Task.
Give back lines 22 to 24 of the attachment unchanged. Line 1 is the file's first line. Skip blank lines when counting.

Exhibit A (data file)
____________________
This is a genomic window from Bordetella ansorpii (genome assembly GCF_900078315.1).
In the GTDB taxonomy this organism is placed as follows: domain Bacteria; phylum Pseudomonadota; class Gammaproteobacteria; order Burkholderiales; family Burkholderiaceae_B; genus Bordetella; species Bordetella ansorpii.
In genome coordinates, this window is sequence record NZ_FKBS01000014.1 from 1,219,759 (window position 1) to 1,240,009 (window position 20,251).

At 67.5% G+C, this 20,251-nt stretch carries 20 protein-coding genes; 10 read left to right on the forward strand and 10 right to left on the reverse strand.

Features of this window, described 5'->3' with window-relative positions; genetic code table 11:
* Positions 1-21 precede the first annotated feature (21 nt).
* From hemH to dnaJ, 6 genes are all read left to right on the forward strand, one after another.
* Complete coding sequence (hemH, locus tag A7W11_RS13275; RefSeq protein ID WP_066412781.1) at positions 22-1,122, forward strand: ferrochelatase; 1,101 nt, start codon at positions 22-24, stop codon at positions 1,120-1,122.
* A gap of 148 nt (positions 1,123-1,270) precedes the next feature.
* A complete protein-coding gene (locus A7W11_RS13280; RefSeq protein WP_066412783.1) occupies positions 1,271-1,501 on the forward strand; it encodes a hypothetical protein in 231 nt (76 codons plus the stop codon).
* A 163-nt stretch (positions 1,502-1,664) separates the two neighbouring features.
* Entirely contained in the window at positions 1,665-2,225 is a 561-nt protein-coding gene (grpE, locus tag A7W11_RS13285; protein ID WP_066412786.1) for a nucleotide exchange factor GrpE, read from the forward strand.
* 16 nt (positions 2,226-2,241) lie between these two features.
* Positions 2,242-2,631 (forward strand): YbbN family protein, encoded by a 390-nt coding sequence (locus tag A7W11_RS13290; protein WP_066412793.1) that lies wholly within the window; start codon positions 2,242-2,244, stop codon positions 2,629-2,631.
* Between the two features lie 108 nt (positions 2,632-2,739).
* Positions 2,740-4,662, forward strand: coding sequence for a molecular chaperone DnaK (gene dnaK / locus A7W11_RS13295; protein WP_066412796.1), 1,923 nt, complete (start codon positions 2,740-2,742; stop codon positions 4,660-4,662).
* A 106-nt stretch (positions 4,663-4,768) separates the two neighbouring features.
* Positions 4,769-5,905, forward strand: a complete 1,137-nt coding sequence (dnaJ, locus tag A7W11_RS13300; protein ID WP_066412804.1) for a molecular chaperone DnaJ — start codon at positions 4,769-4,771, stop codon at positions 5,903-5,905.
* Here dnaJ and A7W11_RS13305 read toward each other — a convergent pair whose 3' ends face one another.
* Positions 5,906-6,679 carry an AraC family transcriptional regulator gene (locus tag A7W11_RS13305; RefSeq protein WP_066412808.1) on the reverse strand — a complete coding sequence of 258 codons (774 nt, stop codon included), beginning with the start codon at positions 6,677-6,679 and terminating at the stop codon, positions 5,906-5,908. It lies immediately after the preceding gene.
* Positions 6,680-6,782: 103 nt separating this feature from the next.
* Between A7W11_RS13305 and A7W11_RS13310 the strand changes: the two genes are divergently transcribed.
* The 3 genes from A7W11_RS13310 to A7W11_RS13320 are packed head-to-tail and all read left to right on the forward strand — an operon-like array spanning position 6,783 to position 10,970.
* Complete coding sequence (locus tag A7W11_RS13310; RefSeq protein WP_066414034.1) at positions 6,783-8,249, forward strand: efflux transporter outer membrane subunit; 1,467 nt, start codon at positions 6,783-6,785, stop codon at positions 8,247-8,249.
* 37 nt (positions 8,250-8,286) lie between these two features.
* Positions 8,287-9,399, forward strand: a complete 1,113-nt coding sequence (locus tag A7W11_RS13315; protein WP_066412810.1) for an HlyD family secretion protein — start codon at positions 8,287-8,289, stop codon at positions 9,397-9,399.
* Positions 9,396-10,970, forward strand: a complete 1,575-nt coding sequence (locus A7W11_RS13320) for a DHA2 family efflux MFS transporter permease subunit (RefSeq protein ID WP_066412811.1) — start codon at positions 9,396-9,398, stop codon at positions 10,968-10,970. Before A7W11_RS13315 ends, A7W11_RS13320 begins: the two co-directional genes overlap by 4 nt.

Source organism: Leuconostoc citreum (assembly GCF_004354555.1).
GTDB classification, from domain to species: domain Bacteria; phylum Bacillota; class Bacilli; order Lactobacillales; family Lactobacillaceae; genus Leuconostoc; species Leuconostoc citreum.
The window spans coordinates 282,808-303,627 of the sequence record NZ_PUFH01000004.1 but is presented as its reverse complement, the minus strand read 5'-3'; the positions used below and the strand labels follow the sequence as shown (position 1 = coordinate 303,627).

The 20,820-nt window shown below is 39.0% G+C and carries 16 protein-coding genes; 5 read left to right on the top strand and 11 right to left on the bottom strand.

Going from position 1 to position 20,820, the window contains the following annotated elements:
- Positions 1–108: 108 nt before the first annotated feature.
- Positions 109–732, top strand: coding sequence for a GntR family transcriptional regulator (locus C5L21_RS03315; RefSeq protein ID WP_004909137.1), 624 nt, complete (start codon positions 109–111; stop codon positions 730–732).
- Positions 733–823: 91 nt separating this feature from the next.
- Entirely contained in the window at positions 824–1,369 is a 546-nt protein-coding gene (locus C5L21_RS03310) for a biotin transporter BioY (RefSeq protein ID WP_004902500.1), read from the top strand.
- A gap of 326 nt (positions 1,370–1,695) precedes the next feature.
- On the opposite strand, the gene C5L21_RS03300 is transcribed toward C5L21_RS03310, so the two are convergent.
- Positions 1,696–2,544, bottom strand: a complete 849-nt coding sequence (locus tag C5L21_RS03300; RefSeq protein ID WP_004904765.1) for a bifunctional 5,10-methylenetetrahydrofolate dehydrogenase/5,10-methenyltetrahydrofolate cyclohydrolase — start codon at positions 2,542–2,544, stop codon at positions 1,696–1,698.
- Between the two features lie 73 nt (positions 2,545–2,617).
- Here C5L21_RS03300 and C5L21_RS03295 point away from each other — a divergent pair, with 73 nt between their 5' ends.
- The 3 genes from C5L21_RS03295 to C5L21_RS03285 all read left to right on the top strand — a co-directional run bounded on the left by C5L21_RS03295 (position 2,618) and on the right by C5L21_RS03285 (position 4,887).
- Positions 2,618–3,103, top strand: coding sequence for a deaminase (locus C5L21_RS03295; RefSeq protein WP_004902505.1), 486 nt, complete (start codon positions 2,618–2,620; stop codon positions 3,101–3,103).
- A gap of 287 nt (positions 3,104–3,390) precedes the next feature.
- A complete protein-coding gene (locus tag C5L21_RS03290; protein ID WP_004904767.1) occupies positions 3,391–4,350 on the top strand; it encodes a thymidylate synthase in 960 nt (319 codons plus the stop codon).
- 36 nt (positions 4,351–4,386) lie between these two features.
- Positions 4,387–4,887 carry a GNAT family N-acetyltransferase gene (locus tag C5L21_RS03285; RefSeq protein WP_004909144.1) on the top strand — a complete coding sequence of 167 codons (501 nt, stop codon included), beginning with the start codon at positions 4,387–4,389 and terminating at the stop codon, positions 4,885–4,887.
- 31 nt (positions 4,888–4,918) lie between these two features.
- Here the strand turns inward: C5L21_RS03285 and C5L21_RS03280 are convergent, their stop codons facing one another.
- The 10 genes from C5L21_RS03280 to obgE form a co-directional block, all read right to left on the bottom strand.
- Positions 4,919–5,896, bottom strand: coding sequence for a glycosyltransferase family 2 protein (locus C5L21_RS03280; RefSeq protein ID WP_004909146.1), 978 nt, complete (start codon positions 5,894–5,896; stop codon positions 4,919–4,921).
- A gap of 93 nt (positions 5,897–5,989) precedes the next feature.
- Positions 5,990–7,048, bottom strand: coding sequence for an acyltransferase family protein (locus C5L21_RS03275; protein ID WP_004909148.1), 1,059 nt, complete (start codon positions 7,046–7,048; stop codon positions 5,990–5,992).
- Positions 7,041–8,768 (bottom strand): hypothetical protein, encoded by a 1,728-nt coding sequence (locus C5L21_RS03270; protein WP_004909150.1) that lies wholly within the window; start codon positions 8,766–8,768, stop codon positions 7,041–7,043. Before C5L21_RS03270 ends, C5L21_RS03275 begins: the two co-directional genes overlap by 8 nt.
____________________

* Between A7W11_RS13305 and A7W11_RS13310 the strand changes: the two genes are divergently transcribed.
* The 3 genes from A7W11_RS13310 to A7W11_RS13320 are packed head-to-tail and all read left to right on the forward strand — an operon-like array spanning position 6,783 to position 10,970.
* Complete coding sequence (locus tag A7W11_RS13310; RefSeq protein WP_066414034.1) at positions 6,783-8,249, forward strand: efflux transporter outer membrane subunit; 1,467 nt, start codon at positions 6,783-6,785, stop codon at positions 8,247-8,249.